In “Encore for Murder,” Rita Vance, an ex-girlfriend of Mike Hammer’s, needs a bodyguard. Making an acting comeback by starring in a Broadway show, she has been targeted with a series of threatening and anonymous letters. Mike Hammer agrees to protect her out of a sense of chivalry and because he has the sexual drive and control of an adolescent. It’s difficult to imagine the universal sex appeal that Spillane and Collins imbue Mike Hammer with, as the brand of machismo that Hammer wears is about as dated as his sense of justice and the Fedora he sports.

The sex and violence are blunt and even vulgar in places, not in what is being described but in how they are described. The crudity of the prose and sentiments combine to make some scenes cringe-worthy.

Stacy Keach played the role of Hammer in the 1980s television series and returns as Hammer in the audio dramas. Keach has superseded other versions of Hammer in the public eye and has invested much of his talent in successfully preserving the legacy. As such, he is Mike Hammer and the perfect casting choice for The New Adventures.

There is a different set of expectations going into The New Adventures, production-wise, than for other audio dramas. The New Adventures take more from the playbook of radio dramas instead of trying to create a virtual soundtrack of the story. The Foley and voice enhancements are rather ham-fisted in comparison; but match the prose’s style and writing manner well.

Convo Starter:
In “Encore for Murder,” Mike Hammer is an underage soldier in the Vietnam War. No date was specified in the story; but let’s say Hammer was sixteen years old the year that Saigon fell (April 30, 1975) – that would make him fifty-two to fifty-three years old in 2011/2012. That is definitely better than being a nonogenarian (cf The New Adventures of Mickey Spillane’s Mike Hammer, Vol. 2: The Little Death)! But is it still too old for Mike Hammer to be behaving the way he is behaving (i.e. like a fifteen year old when it comes to his libido and action adventure tactics?)

See Also:

Other Stuff:
The New Adventures of Mickey Spillane’s Mike Hammer, Vol. 3: Encore for Murder (by Mickey Spillane and Max Allan Collins; performed by a full cast starring Stacy Keach) qualifies for:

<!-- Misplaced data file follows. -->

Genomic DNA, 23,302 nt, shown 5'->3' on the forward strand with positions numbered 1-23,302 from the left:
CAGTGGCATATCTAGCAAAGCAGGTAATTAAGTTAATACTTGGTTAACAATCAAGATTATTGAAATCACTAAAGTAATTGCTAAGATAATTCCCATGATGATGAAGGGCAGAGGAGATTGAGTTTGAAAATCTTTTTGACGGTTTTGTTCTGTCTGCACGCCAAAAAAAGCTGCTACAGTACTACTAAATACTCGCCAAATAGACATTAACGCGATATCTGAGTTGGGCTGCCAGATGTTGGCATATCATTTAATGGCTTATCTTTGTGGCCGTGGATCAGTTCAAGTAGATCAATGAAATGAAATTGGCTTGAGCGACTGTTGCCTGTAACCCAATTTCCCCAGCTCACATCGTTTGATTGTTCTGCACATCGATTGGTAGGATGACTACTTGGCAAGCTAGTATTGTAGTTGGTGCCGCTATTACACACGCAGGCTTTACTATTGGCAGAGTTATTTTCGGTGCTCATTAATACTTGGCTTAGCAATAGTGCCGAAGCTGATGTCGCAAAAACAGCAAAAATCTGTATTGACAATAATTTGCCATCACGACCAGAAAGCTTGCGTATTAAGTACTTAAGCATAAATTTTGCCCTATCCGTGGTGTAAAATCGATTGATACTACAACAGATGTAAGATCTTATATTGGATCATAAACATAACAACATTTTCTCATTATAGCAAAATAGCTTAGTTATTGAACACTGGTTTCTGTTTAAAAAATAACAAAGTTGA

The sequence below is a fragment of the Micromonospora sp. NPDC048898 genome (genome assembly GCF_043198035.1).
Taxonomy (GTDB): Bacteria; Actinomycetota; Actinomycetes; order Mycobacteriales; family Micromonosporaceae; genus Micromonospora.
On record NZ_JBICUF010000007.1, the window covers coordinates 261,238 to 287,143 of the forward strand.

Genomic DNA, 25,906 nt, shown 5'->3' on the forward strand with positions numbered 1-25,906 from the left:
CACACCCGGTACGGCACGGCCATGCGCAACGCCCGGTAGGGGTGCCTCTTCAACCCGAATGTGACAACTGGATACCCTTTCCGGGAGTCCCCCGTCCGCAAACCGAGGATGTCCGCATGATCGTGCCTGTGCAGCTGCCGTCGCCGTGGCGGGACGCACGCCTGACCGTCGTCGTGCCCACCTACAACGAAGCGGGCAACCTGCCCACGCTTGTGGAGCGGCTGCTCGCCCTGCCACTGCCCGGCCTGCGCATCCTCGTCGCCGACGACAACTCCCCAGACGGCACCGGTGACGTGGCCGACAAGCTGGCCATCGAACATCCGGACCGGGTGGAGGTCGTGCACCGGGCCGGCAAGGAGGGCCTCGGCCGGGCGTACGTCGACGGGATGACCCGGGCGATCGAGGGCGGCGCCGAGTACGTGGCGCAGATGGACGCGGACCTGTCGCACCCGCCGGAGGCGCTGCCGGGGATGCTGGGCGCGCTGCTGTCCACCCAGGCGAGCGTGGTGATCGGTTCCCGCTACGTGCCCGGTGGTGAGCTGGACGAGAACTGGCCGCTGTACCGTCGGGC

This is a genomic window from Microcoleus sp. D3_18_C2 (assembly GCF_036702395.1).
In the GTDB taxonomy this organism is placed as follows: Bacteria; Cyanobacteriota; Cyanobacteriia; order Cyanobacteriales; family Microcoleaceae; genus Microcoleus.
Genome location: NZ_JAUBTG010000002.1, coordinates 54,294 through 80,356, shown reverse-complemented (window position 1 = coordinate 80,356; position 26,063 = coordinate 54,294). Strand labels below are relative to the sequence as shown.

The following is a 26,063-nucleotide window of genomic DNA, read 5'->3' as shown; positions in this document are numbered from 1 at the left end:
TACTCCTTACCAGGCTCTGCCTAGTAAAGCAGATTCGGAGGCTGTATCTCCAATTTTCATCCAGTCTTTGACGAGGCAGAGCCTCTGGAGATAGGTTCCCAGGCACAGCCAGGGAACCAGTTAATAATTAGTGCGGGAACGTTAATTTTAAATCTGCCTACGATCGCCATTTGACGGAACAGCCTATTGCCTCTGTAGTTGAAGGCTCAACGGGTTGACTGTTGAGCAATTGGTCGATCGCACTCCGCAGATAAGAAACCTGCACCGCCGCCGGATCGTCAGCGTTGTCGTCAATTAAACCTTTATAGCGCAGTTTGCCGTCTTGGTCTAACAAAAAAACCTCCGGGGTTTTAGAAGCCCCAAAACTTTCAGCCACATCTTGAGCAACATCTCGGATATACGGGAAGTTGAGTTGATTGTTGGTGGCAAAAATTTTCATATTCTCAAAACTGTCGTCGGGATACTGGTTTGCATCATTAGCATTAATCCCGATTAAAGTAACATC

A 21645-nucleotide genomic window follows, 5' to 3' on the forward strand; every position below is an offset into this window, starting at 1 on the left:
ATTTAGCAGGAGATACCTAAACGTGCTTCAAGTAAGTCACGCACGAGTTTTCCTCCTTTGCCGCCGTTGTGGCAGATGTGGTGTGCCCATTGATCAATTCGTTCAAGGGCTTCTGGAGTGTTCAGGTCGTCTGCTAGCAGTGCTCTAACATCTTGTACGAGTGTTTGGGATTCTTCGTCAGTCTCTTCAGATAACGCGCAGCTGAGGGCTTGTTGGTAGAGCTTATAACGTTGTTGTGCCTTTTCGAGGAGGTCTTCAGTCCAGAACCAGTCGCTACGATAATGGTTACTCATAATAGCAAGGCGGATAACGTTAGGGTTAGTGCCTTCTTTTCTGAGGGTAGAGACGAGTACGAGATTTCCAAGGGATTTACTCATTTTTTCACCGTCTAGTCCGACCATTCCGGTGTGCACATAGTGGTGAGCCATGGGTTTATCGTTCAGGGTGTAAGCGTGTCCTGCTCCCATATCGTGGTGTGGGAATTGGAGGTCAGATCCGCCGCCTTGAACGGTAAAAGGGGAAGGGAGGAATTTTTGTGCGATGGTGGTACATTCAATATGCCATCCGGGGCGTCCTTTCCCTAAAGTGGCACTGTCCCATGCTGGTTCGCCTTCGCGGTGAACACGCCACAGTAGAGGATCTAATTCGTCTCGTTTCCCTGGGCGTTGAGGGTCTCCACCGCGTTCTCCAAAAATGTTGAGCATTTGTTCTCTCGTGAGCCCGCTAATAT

I received a MP3-CD edition of The New Adventures of Mickey Spillane’s Mike Hammer, Vol. 3: Encore for Murder (by Mickey Spillane and Max Allan Collins; performed by a full cast starring Stacy Keach) from Blackstone Audio, Inc. under reviewer auspices. I had no involvement in the production of The New Adventures of Mickey Spillane’s Mike Hammer, Vol. 3: Encore for Murder (by Mickey Spillane and Max Allan Collins; performed by a full cast starring Stacy Keach.) I receive no monies, goods or services in exchange for reviewing the product and/or mentioning any of the persons or companies that are or may be implied in this post.

The New Adventures of Mickey’s Spillane’s Mike Hammer, Vol. 2: The Little Death

The New Adventures of Mickey Spillane’s Mike Hammer,

Vol. 2: The Little Death

by Mickey Spillane and Max Allan Collins
performed by a full cast starring Stacy Keach
2.25 hours
Mike Hammer is the old school private investigator living in 21st century New York City, still willing and able to deliver black-and-white justice in a technicolor world. In “The Little Death,” Helen Venn, the girlfriend and bookkeeper of the late Marty Wellman, gambling kingpin, seeks protection from Marty’s rival, Carmen Rich. At stake is the ten million dollars everyone believes Helen has, not to mention Helen’s life. Helen needs protection and Mike Hammer’s chivalry is aroused as well as his libido.
For those who fondly remember the Mike Hammer franchise from the 1940s and 1950 and/or the TV shows starring Stacy Keach in the 1980s, The New Adventures provide a touchstone to a character of a known quantity: a man of unwavering loyalty, ideals and, a gun named Betsy to back it all up. For those unfamiliar with Mike Hammer, The New Adventures offers an action hero who metes out lethal justice straight-forwardly and without equivocation. Mike Hammer is an unapologetic throwback to wrong versus right conflict, which some may love for simplicity’s sake; but others may decry for lack of traction in the gray areas of life.
The title, “The Little Death” is a double entendre, referring not only to a homicide of little importance, but to an orgasm. This is spelled out in the narrative right away, but in case you miss it, listeners should be forewarned that this is not family fare. There is nothing subtle in any of the sexual innuendoes and in fact the references are often crude and artless. There are even sound effects at one point, of a couple having sex, including the squeaky bedsprings.
Mickey Spillane purportedly said:

See, heroes never die. John Wayne isn’t dead, Elvis isn’t dead. Otherwise you don’t have a hero. You can’t kill a hero. That’s why I never let him get older.

This may be true in an abstract way; but the reality is that both John Wayne and Elvis aged and died and, some listeners may not be able to help themselves from doing the math where Mike Hammer is concerned too. In the Mike Hammer canon, he was a WWII vet. In the best case scenario, having him fight in the Battle of Guadacanal at the age of twenty, that would make Mike Hammer a nonogenarian. There is nothing in “The Little Death” that adjusts the time line forward, so what we have is a really old man running around acting like a twenty-something-year old! Plus, Velda, who has been his secretary and unrequited love interest all these years, is running around in pink lace lingerie. The mind boggles!